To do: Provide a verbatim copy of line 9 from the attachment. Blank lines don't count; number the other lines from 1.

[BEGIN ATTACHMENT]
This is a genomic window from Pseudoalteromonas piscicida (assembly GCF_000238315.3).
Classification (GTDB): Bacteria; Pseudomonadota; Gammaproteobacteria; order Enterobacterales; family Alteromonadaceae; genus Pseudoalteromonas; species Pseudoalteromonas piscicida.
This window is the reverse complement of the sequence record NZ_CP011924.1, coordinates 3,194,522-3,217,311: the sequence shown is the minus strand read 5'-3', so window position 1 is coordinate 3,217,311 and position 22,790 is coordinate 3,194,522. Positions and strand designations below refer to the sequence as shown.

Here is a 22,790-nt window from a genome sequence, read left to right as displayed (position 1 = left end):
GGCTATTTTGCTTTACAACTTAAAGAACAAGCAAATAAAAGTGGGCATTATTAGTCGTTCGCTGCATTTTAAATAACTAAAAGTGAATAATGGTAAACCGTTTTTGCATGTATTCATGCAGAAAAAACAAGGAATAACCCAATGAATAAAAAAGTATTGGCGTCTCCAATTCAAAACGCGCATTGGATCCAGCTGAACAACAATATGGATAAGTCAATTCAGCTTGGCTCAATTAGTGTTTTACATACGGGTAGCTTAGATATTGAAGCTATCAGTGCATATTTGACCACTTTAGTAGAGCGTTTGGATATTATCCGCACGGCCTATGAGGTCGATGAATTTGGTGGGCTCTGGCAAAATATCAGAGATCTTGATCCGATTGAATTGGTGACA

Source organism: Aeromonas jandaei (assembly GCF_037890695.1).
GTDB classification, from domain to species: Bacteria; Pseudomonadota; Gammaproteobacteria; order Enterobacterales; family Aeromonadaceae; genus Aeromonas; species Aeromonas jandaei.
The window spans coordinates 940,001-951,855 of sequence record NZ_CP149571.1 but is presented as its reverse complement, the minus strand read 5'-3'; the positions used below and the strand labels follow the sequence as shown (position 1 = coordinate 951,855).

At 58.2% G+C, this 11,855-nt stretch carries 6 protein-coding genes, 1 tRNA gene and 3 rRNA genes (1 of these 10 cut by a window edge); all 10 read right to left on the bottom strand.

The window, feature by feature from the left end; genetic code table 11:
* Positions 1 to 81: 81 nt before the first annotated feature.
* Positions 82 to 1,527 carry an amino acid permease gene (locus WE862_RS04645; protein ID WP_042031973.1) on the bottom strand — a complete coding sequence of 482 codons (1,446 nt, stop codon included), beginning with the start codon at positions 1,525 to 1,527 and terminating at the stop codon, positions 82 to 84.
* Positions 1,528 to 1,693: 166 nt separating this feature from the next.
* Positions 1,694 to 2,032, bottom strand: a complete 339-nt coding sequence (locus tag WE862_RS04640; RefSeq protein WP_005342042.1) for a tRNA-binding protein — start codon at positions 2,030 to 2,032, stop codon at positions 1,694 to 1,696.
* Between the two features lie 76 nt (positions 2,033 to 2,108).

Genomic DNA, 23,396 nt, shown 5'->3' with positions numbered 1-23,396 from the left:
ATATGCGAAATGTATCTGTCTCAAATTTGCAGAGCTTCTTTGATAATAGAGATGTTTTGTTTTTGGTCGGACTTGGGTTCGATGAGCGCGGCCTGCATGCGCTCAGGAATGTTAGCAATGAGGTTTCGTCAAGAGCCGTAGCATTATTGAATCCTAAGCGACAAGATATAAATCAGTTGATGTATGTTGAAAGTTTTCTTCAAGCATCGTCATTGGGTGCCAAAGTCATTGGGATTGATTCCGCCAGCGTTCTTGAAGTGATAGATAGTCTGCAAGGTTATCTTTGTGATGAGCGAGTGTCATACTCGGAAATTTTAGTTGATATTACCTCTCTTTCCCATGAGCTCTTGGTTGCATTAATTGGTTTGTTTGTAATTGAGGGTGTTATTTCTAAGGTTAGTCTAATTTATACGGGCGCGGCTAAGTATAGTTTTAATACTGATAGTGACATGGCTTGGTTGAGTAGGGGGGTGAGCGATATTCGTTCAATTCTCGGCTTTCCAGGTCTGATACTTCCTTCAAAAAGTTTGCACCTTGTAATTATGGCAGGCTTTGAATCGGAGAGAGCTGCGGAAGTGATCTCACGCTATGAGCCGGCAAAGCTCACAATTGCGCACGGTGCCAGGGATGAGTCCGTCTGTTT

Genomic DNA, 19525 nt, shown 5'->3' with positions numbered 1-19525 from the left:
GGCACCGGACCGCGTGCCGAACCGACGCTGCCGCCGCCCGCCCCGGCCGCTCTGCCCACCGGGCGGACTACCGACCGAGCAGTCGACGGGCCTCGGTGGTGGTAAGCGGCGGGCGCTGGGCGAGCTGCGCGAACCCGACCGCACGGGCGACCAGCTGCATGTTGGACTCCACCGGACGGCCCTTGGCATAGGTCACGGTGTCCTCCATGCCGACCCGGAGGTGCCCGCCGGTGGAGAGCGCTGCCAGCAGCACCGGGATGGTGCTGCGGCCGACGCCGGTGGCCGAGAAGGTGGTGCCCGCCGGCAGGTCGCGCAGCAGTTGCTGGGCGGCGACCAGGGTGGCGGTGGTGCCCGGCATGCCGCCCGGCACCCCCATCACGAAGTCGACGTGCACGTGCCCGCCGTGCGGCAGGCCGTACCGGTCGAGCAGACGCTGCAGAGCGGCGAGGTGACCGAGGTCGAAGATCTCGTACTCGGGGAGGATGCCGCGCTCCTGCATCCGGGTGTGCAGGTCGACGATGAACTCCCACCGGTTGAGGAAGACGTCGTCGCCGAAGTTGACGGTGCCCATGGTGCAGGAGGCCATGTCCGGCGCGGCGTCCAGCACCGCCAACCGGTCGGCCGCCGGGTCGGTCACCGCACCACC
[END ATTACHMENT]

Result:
At 58.2% G+C, this 11,855-nt stretch carries 6 protein-coding genes, 1 tRNA gene and 3 rRNA genes (1 of these 10 cut by a window edge); all 10 read right to left on the bottom strand.